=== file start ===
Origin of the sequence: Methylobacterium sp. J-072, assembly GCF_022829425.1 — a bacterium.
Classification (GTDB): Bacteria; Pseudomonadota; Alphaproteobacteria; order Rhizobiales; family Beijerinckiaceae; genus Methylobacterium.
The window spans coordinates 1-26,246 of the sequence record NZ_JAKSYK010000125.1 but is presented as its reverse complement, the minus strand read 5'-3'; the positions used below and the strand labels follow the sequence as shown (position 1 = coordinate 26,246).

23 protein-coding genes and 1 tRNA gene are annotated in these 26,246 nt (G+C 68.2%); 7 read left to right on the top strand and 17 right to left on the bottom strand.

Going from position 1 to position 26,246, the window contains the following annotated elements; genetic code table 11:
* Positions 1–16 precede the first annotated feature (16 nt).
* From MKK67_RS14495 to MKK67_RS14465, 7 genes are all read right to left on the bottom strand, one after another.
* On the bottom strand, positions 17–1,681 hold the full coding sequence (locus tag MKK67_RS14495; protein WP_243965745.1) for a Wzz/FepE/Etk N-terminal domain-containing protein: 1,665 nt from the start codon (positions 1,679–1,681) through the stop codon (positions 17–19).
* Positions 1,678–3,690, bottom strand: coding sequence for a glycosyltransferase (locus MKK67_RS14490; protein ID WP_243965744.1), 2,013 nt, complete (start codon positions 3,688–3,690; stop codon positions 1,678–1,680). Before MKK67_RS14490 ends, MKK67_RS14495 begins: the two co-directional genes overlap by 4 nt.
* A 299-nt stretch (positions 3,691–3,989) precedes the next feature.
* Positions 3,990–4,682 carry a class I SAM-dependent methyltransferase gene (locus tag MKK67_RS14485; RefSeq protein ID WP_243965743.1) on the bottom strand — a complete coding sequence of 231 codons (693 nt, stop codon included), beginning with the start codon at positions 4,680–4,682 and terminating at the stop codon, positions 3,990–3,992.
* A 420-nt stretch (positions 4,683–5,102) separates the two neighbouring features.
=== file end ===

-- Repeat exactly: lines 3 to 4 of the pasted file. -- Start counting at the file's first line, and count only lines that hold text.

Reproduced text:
The window spans coordinates 1-26,246 of the sequence record NZ_JAKSYK010000125.1 but is presented as its reverse complement, the minus strand read 5'-3'; the positions used below and the strand labels follow the sequence as shown (position 1 = coordinate 26,246).

23 protein-coding genes and 1 tRNA gene are annotated in these 26,246 nt (G+C 68.2%); 7 read left to right on the top strand and 17 right to left on the bottom strand.